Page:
Sent by Alfred Russel Wallace, Old Orchard, Broadstone, Dorset to James Mark Baldwin [none given] on 17 May 1910.
No summary available at this time.
Baldwin, James Mark. (1926). Between Two Wars, 1861-1921. The Stratford company, Boston, Mass., USA. [p. 247-248]
Transcriber: Smith, Charles Hyde
Transcription date: February 6, 2013
Scrutiny: 08/02/2013 - Catchpole, Caroline;
Signed off: no
[]1 [p. 247]
The Orchard, Broadstone, Wimborne,
May 17th, 1910.
Prof. J. M. Baldwin,
My friend Prof. E. B. Poulton writes me that I have not acknowledged the receipt of your book "Development and Evolution" [rather "Darwin and the Humanities]1 which you were so good as to send me. I have ever since been under the impression that I did acknowledge its receipt as I always do of books, if not of papers. If I really did not, I sincerely apologize. Sometimes I think I will write when I have had time to read the book, and then the press of work or the book being laid out of sight causes me to forget all about it. It may have been so with yours, which is really too elaborate and metaphysical for my matter-of-fact mind to assimilate. I can hardly ever (of late years) read any book that is "pure reasoning." I require the facts to be clearly stated and demonstrated first, unless already well known to me; but your book assumes a full knowledge of modern physiology and psychology, of which I know nothing except mere outlines at second hand.
If I remember, I met you some years back at South Kensington, and had a conversation, and it was after that that you sent me your book. The subject you wanted me to look at was what you termed "organic selection." This, as I think I told you at the time I did not think of much importance, neither do I now that I have looked at it more carefully, both in your book and in those of my friends Lloyd Morgan and Poulton. In a book that I have been writing for the past year I touch upon this subject and give my reasons for thinking that although it may possibly, in very exceptional cases, have been of use as a supplement to natural selection, yet these cases are I think of very rare occurrence.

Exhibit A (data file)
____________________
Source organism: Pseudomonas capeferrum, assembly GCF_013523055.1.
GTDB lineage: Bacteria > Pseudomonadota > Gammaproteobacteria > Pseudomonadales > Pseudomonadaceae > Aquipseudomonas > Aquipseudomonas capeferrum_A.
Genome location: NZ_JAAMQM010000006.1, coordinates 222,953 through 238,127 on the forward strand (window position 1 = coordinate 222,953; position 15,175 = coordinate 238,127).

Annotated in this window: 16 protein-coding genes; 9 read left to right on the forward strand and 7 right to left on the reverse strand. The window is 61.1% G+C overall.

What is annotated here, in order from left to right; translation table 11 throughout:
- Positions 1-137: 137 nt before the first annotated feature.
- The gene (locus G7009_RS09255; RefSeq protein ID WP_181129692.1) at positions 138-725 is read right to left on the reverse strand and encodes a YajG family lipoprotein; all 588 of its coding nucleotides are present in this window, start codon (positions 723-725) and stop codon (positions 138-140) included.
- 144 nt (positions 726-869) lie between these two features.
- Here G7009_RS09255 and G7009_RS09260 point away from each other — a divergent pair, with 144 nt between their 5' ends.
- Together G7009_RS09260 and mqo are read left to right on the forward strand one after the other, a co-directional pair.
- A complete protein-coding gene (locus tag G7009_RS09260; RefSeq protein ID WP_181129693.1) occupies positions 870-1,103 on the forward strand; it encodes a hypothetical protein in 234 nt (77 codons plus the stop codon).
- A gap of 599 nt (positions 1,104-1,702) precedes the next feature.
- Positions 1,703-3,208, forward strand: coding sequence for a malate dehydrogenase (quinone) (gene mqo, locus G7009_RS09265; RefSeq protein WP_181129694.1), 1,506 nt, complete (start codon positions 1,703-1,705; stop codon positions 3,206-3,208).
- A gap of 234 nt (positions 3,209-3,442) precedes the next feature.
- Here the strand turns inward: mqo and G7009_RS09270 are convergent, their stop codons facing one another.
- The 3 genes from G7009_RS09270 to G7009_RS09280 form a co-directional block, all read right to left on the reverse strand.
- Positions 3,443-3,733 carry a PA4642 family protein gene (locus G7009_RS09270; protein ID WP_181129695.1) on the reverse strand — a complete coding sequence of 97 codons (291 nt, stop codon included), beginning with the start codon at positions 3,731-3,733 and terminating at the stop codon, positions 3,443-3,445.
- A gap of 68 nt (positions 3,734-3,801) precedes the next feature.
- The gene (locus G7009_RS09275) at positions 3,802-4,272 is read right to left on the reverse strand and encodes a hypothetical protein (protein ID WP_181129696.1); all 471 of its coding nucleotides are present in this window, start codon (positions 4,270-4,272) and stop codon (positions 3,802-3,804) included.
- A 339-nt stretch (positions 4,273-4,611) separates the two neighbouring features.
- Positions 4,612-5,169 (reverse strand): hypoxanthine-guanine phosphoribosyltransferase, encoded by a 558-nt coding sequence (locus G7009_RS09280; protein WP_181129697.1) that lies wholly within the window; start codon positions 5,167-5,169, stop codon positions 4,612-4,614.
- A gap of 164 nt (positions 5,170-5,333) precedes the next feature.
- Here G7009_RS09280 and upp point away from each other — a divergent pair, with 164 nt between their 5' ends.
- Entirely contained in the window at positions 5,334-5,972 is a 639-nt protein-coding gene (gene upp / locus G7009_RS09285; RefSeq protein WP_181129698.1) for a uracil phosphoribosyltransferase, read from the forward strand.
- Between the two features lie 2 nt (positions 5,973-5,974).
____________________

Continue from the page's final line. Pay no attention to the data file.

The accumulation of books--big books--on every phase of [] [p. 248] evolution is now so great that it is quite impossible for me to do more than look at a few points in them in which I am more especially interested; especially as I have more correspondence than I can keep up with and not the strength for continued work that I had forty years ago.
Yours very truly,
Alfred R. Wallace.
Note (by Baldwin) Appearing in the Original Work
1. Editor Charles H. Smith's Note: Second of two letters to James Mark Baldwin (concerning evolutionary subjects in two of Baldwin's books), printed in Volume 2 of Baldwin's 1926 reflection Between Two Wars 1861-1921; Being Memories, Opinions and Letters Received.
SOURCE OF TRANSCRIPT
This transcript originates from Charles H. Smith’s The Alfred Russel Wallace Page website (http://people.wku.edu/charles.smith/index1.htm): See http://people.wku.edu/charles.smith/wallace/S707C.htm
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